[ dis-awr-guh-nahyzd ]
/ dɪsˈɔr gəˌnaɪzd /


functioning without adequate order, systemization, or planning; uncoordinated: a woefully disorganized enterprise.
careless or undisciplined; sloppy: too disorganized a person to be an agreeable roommate.

Nearby words

  1. disorderly conduct,
  2. disorderly house,
  3. disorderly person,
  4. disorganization,
  5. disorganize,
  6. disorganized schizophrenia,
  7. disorient,
  8. disorientate,
  9. disorientation,
  10. disoriented

Origin of disorganized

First recorded in 1805–15; disorganize + -ed2

Related formsun·dis·or·gan·ized, adjective

Can be confuseddisorganized unorganized


[ dis-awr-guh-nahyz ]
/ dɪsˈɔr gəˌnaɪz /

verb (used with object), dis·or·gan·ized, dis·or·gan·iz·ing.

to destroy the organization, systematic arrangement, or orderly connection of; throw into confusion or disorder.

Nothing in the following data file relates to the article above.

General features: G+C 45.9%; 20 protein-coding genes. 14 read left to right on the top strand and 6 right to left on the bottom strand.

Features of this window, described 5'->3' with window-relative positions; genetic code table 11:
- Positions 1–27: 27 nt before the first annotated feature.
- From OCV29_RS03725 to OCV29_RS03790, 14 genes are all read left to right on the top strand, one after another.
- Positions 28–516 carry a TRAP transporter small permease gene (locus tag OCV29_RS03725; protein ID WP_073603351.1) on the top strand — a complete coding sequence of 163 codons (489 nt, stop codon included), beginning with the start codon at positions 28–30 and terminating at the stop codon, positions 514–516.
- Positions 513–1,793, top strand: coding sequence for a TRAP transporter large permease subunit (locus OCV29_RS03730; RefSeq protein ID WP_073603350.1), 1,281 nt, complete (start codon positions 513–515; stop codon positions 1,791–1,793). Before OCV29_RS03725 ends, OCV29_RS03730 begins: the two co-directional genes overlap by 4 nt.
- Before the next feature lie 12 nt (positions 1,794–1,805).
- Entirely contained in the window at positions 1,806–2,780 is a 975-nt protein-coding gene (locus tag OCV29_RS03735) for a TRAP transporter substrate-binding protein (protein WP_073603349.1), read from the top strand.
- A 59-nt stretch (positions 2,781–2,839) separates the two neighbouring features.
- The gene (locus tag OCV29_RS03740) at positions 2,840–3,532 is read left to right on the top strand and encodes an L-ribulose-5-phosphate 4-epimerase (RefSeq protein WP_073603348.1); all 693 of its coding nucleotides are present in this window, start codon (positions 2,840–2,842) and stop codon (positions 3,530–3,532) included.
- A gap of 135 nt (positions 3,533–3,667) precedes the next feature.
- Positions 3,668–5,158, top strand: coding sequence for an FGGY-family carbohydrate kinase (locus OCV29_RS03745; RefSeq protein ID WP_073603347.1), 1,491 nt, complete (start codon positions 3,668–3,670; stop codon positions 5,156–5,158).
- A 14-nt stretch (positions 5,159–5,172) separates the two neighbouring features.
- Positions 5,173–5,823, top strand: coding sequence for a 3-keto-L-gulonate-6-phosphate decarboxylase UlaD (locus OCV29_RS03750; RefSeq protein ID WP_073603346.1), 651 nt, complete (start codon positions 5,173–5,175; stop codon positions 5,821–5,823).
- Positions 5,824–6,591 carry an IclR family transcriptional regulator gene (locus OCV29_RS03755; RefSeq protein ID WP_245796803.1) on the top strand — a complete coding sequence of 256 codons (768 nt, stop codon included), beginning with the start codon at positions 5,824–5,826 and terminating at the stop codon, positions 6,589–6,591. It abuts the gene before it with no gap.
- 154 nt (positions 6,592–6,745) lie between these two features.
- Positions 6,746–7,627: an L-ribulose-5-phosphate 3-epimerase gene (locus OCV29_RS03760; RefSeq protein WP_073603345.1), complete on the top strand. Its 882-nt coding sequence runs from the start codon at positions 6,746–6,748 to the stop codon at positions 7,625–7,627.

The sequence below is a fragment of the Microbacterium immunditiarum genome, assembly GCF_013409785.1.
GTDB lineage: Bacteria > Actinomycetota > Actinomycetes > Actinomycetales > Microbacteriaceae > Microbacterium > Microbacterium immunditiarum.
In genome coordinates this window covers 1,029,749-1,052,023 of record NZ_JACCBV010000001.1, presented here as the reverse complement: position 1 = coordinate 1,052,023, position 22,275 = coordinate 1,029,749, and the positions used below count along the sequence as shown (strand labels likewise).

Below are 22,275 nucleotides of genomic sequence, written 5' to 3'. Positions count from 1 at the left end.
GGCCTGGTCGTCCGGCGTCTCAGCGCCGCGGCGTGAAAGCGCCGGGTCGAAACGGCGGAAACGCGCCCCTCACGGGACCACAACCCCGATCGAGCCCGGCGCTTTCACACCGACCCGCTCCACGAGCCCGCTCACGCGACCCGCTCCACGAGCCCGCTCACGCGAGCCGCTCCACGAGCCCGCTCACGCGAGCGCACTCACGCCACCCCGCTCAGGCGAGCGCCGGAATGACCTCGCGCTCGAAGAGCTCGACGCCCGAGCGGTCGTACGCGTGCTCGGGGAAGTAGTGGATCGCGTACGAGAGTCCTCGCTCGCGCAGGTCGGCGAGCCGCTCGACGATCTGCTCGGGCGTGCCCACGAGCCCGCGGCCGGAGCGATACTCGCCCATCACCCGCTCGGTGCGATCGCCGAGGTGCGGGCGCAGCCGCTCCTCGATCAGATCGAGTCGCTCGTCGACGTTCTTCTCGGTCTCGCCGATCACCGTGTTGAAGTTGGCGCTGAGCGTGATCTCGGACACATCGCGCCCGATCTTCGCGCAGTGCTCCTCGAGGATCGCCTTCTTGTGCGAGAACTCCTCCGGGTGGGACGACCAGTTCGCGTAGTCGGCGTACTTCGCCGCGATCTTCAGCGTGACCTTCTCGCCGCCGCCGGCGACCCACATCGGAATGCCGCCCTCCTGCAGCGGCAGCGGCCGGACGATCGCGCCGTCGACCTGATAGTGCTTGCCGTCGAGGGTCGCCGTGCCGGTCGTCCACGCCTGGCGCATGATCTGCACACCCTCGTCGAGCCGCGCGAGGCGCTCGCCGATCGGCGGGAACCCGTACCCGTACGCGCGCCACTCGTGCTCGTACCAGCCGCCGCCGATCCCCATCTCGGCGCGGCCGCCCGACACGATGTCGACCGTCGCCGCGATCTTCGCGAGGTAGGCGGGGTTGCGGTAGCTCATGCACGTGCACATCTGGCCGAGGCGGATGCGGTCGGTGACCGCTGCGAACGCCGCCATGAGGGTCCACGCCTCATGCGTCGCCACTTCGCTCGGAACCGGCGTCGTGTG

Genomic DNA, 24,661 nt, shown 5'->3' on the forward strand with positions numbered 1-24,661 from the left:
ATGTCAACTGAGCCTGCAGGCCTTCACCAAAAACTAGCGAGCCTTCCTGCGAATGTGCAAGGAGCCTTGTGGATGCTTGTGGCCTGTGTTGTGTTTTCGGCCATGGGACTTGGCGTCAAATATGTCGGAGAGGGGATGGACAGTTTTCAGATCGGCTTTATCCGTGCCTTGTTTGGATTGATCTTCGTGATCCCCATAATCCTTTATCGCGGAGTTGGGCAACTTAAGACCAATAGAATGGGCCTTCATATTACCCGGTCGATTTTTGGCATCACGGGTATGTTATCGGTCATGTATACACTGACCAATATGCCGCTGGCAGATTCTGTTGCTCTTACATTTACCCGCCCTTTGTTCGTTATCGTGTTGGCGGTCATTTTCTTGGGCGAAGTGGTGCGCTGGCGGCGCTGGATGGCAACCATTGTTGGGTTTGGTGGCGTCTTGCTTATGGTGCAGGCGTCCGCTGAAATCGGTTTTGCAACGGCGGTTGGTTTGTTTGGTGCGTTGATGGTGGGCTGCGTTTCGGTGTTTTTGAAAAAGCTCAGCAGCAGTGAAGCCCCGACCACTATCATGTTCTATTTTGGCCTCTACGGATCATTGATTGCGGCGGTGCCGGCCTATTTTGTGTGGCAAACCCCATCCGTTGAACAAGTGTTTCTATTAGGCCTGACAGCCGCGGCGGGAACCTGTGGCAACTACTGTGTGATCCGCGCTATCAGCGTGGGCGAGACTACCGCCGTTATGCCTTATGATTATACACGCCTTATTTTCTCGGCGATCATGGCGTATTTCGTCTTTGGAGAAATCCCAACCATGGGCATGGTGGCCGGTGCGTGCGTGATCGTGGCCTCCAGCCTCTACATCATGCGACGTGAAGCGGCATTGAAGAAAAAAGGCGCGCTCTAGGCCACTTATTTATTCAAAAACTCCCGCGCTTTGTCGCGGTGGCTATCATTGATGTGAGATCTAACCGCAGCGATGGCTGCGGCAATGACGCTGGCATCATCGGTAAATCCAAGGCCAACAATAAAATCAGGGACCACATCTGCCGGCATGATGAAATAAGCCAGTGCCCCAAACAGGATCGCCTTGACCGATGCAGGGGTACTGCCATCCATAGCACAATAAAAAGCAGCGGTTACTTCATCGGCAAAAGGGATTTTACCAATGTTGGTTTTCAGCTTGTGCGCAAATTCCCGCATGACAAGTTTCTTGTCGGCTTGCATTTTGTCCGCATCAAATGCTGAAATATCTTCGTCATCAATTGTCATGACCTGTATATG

Also especially British, dis·or·gan·ise.

Origin of disorganize

1785–95; < French désorganiser, equivalent to dés- dis-1 + organiser to organize

Related formsdis·or·gan·iz·er, noun

Dictionary.com Unabridged Based on the Random House Unabridged Dictionary, © Random House, Inc. 2019

Examples from the Web for disorganized

British Dictionary definitions for disorganized



/ (dɪsˈɔːɡəˌnaɪz) /


(tr) to disrupt or destroy the arrangement, system, or unity of
Derived Formsdisorganization or disorganisation, noundisorganizer or disorganiser, noun

Collins English Dictionary - Complete & Unabridged 2012 Digital Edition © William Collins Sons & Co. Ltd. 1979, 1986 © HarperCollins Publishers 1998, 2000, 2003, 2005, 2006, 2007, 2009, 2012

Word Origin and History for disorganized



1793, from French désorganiser, from dés- "not" (see dis-) + organiser "organize" (see organize). This word and related forms were introduced in English in reference to the French Revolution. Related: Disorganized; disorganizing; disorganization.

Online Etymology Dictionary, © 2010 Douglas Harper